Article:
Dwarf Story by W.W. Marplot

beastreader's review

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This is a fun and entertaining book. Middle grade readers as well as adults can both enjoy this book together. The grand adventure that Arty, Emma, and his other friends found themselves in the middle of was one for the story books.

The characters are very relatable. They act their age but I am fine with that. In what I mean by this, is the fact that they were not childish or tried to act older. Well except for Arty as Emma would point out in the beginning. Yet, as the story went on, Arty's intelligent did come in handy. When it came to everyone they were great. However, Cry (yes, this is his name) does live up to his name.

I look forward to reading more books that Gertrude Marplot writes from her Great Grand-dad, W.W Marplot collection of stories.

jennyfer's review

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13yo Arty - science need and believer in logic - finds an axe-wielding Dwarf in the forest in his backyard. While trying to learn the Dwarfs origin, name, language and purpose, he and his friends Emma and Cry find a Spriggan, then a Pixie, and encounter a creepy Man in Brown whose proportions are wrong and seems intent on tracking them.
With a stolen map and the Spriggan's help, they discover the return of the malevolent Gwyllion with plans to turns the suburban neighbourhood into a faerie battleground. The children must navigate the Faerie War that's brewing armed only with their wits in order to save Long Island from destruction.

Dwarf Story is told from the POV of Arty, Emma and occasionally other characters, as the story unfolds. As well as telling the story itself, we are treated to tween squabbles between the characteres and middle school angst, making the characters delightfully real and relatable to the target audience - 9-14yos. The mythology is accessible and there's the perfect balance of wonder, suspense, action and investigation.

This book is a keeper. I'll be buying a hard copy for my kiddo when it hits the shelves.

bookishends's review

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"Maybe all the little accidents in our lives, the bad unlucky things, or small lucky chances, are actually being controlled in secret and from another world. Each event is matched to a folktale being, and it is all real."

I think Dwarf Story is great for kids and teens who love a good story, especially one with great description of the different beings, events, and history. For a story this long, I needed more action than description for me to stay engaged, but I think this is perfect for people who love to really get into the setting of a book.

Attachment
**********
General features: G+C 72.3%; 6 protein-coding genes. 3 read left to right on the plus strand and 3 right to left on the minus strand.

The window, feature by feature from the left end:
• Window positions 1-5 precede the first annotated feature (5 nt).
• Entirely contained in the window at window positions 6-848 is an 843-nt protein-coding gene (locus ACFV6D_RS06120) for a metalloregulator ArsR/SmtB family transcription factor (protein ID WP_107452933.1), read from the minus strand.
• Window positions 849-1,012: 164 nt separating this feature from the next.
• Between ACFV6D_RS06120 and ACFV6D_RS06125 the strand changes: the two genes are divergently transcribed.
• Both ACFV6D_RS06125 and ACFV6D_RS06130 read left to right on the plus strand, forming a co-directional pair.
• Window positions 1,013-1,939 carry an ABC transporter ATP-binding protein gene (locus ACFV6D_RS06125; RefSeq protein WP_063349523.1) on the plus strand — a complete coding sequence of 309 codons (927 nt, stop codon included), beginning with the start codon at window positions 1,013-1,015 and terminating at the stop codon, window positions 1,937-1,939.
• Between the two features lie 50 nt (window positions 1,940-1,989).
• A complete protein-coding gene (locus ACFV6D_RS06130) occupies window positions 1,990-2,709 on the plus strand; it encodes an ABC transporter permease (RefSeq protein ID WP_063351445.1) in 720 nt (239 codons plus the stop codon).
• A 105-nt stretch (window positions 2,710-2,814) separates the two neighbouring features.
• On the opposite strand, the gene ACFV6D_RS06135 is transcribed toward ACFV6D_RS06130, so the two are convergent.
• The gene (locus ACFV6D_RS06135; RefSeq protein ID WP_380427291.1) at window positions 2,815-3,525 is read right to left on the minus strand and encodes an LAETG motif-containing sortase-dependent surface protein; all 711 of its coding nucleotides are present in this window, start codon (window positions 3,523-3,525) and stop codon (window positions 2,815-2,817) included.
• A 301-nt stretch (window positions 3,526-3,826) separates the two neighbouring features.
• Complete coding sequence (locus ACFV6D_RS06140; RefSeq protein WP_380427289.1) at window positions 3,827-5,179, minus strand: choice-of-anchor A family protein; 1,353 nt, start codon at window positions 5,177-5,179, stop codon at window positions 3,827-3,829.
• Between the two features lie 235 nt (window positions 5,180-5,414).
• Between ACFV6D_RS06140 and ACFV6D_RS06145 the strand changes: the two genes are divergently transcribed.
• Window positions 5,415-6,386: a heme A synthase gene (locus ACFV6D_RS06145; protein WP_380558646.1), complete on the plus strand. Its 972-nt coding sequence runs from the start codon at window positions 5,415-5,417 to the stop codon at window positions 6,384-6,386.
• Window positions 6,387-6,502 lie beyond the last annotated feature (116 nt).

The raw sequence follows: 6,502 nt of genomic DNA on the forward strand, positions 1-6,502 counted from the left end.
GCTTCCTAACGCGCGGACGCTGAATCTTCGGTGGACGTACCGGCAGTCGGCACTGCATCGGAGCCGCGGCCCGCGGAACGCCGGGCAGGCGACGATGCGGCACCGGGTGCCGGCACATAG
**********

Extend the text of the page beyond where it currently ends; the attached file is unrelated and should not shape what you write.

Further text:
I enjoyed seeing the interactions between the characters and the folktale beings, and Tryst the Magnificent was definitely my favorite. I thought the story of why the creatures were appearing was strongly developed, and I liked the way it was slowly introduced as Arty, Emma, and Cry go on adventures to find more information about their creatures and what's occurring. I also liked the format of the friends co-writing the story together and interrupting each other's chapters to talk about what they think is important to knowing the story. I think younger readers will love that aspect as it makes it feel more personal or conversational.

It did feel like it was dragging half way through though especially when Emma keeps mentioning that nothing is happening. It's funny for a bit but it added a lot of filler that I don't think was needed.

Overall, this was a fun story, and I think a lot of young readers will enjoy getting lost in Arty's world as they try to figure out what's growing in Arty's yard and what Tryst is searching for.

*Thank you to Books Forward for the free copy. All opinions are my own*

spinkysaurus's review

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Dwarf Story by W.W. Marplot is a cute fantasy adventure for middle grade readers. It is aimed for ages 9-14 and very appropriately written. The language is captivating and simplistic to make it easily understood by younger readers.

In this story you follow a few characters as they take turns explaining what's going on. The story begins with Arty, a scientific and organized 13 year old, finding a dwarf and being completely confused. He starts off using books and notes to learn about the new things he is experiencing and start to unravel the reasons for them. As the story continues other friends are added in and tell you more.

The chapters are short and quick reads. There is action interspersed throughout the tale that could keep the more reluctant readers involved. Considering the age of the readers it's aimed at there is nice additions of explanation and introduction to fantasy elements and creatures to help with understanding. Honestly, the book was written well for the younger end of the age group. It might seem long for these younger readers possibly causing minor struggles. However, it could definitely appeal to kids who struggle with reading as they are older (12-14) seeing as it is longer and holds a more interesting plot than most books which are also aimed at fourth graders.

All in all this is a cute story, perfect for kids to start reading fantasy with.